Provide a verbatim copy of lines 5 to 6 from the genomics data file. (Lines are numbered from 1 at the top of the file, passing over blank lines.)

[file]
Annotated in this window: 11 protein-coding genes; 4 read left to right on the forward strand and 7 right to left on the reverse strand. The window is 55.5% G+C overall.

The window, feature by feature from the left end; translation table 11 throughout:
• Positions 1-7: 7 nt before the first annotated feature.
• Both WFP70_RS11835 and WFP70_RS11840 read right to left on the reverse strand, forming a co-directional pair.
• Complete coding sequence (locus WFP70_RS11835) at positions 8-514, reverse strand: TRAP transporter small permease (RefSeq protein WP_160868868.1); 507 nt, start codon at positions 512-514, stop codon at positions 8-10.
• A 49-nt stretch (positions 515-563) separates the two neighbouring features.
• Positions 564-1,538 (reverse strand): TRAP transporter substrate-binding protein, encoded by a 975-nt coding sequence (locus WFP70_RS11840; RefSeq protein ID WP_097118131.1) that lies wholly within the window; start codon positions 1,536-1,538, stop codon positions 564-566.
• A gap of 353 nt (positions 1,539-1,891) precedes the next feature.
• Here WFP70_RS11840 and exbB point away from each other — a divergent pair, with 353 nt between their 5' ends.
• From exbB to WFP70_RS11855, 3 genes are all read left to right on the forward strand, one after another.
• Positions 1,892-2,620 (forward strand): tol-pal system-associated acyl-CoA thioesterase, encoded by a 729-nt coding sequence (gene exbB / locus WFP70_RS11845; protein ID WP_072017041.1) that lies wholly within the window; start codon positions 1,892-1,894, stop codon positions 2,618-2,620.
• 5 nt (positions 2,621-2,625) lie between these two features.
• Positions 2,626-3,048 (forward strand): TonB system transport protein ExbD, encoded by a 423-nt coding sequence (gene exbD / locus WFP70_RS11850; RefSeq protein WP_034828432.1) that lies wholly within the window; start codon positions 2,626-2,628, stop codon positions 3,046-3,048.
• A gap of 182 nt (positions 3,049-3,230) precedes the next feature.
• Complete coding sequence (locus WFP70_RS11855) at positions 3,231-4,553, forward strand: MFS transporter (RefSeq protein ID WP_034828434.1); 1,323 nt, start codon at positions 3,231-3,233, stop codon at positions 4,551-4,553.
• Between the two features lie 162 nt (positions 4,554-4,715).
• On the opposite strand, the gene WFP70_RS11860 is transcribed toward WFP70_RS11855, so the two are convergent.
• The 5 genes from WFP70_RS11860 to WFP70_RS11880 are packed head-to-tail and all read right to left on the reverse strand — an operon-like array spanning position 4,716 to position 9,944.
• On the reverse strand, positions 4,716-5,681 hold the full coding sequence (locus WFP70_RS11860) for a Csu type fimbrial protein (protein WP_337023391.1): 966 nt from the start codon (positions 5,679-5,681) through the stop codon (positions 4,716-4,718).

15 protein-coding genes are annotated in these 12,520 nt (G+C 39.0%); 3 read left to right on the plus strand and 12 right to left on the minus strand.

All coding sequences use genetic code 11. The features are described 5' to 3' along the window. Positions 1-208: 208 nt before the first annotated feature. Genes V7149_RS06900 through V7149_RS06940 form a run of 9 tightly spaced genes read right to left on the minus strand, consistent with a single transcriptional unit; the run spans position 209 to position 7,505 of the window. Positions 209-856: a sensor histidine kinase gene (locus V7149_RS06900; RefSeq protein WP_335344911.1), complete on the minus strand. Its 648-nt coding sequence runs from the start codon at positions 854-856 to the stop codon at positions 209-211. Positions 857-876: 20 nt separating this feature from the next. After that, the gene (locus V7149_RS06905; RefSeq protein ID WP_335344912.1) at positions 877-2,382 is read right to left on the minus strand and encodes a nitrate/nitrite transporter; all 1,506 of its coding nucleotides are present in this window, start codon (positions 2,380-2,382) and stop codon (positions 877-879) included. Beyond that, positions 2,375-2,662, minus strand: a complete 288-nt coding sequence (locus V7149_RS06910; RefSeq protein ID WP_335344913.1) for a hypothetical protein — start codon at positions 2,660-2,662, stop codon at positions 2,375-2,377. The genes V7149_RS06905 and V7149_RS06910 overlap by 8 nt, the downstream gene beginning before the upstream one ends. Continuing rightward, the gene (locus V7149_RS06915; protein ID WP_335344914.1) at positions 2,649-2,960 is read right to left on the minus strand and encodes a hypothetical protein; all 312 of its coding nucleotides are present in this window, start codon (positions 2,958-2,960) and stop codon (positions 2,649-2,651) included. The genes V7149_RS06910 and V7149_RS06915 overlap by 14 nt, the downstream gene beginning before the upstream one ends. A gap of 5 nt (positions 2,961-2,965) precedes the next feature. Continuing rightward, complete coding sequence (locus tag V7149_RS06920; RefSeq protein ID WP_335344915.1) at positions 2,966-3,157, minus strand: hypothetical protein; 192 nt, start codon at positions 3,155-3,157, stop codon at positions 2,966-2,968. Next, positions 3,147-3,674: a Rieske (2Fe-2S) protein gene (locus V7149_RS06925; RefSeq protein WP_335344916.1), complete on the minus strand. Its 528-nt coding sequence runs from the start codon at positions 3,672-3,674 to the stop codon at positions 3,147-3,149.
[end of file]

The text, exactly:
• Complete coding sequence (locus WFP70_RS11835) at positions 8-514, reverse strand: TRAP transporter small permease (RefSeq protein WP_160868868.1); 507 nt, start codon at positions 512-514, stop codon at positions 8-10.
• A 49-nt stretch (positions 515-563) separates the two neighbouring features.